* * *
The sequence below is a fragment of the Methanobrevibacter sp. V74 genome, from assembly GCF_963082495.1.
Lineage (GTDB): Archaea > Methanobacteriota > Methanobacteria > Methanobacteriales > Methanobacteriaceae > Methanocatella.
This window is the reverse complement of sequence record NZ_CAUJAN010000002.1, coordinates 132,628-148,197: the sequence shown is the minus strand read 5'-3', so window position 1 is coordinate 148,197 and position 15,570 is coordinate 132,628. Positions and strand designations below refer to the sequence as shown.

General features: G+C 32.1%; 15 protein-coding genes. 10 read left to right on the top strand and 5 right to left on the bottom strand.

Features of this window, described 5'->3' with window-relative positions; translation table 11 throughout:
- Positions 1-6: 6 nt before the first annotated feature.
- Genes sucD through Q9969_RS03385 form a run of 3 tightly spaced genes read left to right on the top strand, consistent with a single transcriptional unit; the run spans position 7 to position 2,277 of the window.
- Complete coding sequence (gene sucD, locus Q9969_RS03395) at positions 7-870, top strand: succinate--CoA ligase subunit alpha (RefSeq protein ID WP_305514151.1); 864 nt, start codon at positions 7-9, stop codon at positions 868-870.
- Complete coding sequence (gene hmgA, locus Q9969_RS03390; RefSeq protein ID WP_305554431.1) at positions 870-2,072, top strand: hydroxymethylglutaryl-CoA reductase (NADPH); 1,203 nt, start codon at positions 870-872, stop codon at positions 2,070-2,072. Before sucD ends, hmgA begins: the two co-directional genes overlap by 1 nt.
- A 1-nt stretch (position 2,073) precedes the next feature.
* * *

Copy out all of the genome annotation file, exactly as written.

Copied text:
The sequence below is a fragment of the Methanobrevibacter sp. V74 genome, from assembly GCF_963082495.1.
Lineage (GTDB): Archaea > Methanobacteriota > Methanobacteria > Methanobacteriales > Methanobacteriaceae > Methanocatella.
This window is the reverse complement of sequence record NZ_CAUJAN010000002.1, coordinates 132,628-148,197: the sequence shown is the minus strand read 5'-3', so window position 1 is coordinate 148,197 and position 15,570 is coordinate 132,628. Positions and strand designations below refer to the sequence as shown.

General features: G+C 32.1%; 15 protein-coding genes. 10 read left to right on the top strand and 5 right to left on the bottom strand.

Features of this window, described 5'->3' with window-relative positions; translation table 11 throughout:
- Positions 1-6: 6 nt before the first annotated feature.
- Genes sucD through Q9969_RS03385 form a run of 3 tightly spaced genes read left to right on the top strand, consistent with a single transcriptional unit; the run spans position 7 to position 2,277 of the window.
- Complete coding sequence (gene sucD, locus Q9969_RS03395) at positions 7-870, top strand: succinate--CoA ligase subunit alpha (RefSeq protein ID WP_305514151.1); 864 nt, start codon at positions 7-9, stop codon at positions 868-870.
- Complete coding sequence (gene hmgA, locus Q9969_RS03390; RefSeq protein ID WP_305554431.1) at positions 870-2,072, top strand: hydroxymethylglutaryl-CoA reductase (NADPH); 1,203 nt, start codon at positions 870-872, stop codon at positions 2,070-2,072. Before sucD ends, hmgA begins: the two co-directional genes overlap by 1 nt.
- A 1-nt stretch (position 2,073) precedes the next feature.